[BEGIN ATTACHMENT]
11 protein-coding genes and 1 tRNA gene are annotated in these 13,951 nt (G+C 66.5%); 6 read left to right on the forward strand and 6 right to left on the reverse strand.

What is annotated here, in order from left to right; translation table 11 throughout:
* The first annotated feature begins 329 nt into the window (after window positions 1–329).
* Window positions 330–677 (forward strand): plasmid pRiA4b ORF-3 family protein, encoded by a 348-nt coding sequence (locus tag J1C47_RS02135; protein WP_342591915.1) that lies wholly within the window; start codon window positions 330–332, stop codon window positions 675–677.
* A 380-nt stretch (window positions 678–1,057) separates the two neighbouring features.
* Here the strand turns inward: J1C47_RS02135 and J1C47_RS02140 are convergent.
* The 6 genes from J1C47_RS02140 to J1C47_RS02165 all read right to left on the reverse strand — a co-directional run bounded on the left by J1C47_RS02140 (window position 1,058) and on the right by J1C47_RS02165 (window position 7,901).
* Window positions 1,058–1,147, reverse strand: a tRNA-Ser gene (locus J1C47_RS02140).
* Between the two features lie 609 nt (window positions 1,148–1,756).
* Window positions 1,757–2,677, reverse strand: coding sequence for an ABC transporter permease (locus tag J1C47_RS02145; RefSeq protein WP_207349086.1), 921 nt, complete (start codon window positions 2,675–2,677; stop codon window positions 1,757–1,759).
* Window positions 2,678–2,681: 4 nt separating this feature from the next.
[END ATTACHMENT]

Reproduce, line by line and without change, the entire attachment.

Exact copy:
11 protein-coding genes and 1 tRNA gene are annotated in these 13,951 nt (G+C 66.5%); 6 read left to right on the forward strand and 6 right to left on the reverse strand.

What is annotated here, in order from left to right; translation table 11 throughout:
* The first annotated feature begins 329 nt into the window (after window positions 1–329).
* Window positions 330–677 (forward strand): plasmid pRiA4b ORF-3 family protein, encoded by a 348-nt coding sequence (locus tag J1C47_RS02135; protein WP_342591915.1) that lies wholly within the window; start codon window positions 330–332, stop codon window positions 675–677.
* A 380-nt stretch (window positions 678–1,057) separates the two neighbouring features.
* Here the strand turns inward: J1C47_RS02135 and J1C47_RS02140 are convergent.
* The 6 genes from J1C47_RS02140 to J1C47_RS02165 all read right to left on the reverse strand — a co-directional run bounded on the left by J1C47_RS02140 (window position 1,058) and on the right by J1C47_RS02165 (window position 7,901).
* Window positions 1,058–1,147, reverse strand: a tRNA-Ser gene (locus J1C47_RS02140).
* Between the two features lie 609 nt (window positions 1,148–1,756).
* Window positions 1,757–2,677, reverse strand: coding sequence for an ABC transporter permease (locus tag J1C47_RS02145; RefSeq protein WP_207349086.1), 921 nt, complete (start codon window positions 2,675–2,677; stop codon window positions 1,757–1,759).
* Window positions 2,678–2,681: 4 nt separating this feature from the next.